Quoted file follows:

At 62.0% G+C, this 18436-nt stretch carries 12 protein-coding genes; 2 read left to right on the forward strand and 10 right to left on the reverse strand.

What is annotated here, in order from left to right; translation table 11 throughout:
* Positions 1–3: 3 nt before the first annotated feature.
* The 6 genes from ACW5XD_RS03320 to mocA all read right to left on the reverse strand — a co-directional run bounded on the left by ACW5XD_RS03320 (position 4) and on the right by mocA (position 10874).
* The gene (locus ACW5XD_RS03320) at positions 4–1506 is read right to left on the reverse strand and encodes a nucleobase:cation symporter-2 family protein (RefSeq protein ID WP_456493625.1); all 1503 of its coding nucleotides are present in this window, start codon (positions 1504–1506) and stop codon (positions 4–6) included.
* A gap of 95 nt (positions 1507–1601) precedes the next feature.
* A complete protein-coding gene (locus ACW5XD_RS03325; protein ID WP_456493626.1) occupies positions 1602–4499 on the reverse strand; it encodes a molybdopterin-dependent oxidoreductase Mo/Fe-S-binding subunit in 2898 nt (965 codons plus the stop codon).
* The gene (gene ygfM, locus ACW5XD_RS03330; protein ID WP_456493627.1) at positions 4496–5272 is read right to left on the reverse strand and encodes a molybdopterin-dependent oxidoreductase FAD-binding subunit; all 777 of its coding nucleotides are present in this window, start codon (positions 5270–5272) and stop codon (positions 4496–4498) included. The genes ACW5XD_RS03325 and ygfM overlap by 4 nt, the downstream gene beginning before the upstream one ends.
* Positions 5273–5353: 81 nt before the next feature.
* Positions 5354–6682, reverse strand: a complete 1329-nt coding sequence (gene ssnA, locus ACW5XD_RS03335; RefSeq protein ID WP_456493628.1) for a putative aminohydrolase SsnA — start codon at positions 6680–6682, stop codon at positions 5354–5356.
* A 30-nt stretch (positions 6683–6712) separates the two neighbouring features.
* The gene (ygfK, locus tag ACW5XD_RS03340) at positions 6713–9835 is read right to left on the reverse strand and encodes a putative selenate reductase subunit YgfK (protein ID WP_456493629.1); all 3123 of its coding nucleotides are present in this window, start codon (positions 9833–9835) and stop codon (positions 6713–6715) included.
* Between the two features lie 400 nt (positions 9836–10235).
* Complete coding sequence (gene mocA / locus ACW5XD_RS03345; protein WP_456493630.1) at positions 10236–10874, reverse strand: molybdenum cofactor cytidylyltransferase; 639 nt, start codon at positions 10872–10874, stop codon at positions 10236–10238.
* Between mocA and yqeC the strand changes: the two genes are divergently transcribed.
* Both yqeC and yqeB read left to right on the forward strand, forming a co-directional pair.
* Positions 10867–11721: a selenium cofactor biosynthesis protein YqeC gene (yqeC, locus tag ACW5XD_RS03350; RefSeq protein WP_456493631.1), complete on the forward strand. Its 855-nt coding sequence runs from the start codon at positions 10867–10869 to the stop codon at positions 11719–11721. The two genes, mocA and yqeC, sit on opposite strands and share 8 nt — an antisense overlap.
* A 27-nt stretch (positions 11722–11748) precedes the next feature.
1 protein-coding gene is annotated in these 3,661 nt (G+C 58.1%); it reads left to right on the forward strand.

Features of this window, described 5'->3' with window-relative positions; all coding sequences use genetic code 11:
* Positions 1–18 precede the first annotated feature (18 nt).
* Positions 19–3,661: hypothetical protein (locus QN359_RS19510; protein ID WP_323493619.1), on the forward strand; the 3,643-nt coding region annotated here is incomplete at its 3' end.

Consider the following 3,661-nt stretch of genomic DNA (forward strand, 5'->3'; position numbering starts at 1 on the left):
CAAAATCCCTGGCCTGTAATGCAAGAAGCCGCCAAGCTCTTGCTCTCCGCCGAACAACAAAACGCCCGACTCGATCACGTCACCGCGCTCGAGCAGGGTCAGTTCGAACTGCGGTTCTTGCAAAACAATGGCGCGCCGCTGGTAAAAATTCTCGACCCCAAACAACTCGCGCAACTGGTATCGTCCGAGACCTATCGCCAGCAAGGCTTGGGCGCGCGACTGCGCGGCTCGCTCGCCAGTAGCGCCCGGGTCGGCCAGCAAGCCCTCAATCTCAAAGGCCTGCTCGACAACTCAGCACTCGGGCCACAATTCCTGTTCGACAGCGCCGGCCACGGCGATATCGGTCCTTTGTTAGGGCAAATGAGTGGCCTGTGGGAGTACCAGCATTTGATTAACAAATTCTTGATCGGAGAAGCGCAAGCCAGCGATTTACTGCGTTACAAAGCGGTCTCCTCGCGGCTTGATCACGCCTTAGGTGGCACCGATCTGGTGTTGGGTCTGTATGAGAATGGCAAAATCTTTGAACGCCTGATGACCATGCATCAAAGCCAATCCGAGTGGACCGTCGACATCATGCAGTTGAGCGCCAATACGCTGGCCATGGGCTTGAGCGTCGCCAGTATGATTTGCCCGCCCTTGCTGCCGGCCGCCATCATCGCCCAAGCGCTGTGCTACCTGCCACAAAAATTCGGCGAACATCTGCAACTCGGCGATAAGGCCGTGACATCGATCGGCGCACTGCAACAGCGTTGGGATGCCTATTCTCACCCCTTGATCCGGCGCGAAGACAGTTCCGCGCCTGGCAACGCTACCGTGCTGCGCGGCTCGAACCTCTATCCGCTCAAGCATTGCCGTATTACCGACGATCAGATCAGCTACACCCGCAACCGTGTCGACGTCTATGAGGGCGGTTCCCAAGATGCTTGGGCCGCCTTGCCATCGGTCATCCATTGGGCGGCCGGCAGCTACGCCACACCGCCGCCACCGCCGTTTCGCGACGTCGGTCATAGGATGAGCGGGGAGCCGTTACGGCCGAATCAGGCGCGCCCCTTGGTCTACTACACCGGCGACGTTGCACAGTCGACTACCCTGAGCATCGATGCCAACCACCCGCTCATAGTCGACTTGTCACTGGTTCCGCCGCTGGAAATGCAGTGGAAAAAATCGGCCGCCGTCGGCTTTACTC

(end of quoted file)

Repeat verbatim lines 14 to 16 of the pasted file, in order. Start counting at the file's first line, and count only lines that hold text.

* Complete coding sequence (gene mocA / locus ACW5XD_RS03345; protein WP_456493630.1) at positions 10236–10874, reverse strand: molybdenum cofactor cytidylyltransferase; 639 nt, start codon at positions 10872–10874, stop codon at positions 10236–10238.
* Between mocA and yqeC the strand changes: the two genes are divergently transcribed.
* Both yqeC and yqeB read left to right on the forward strand, forming a co-directional pair.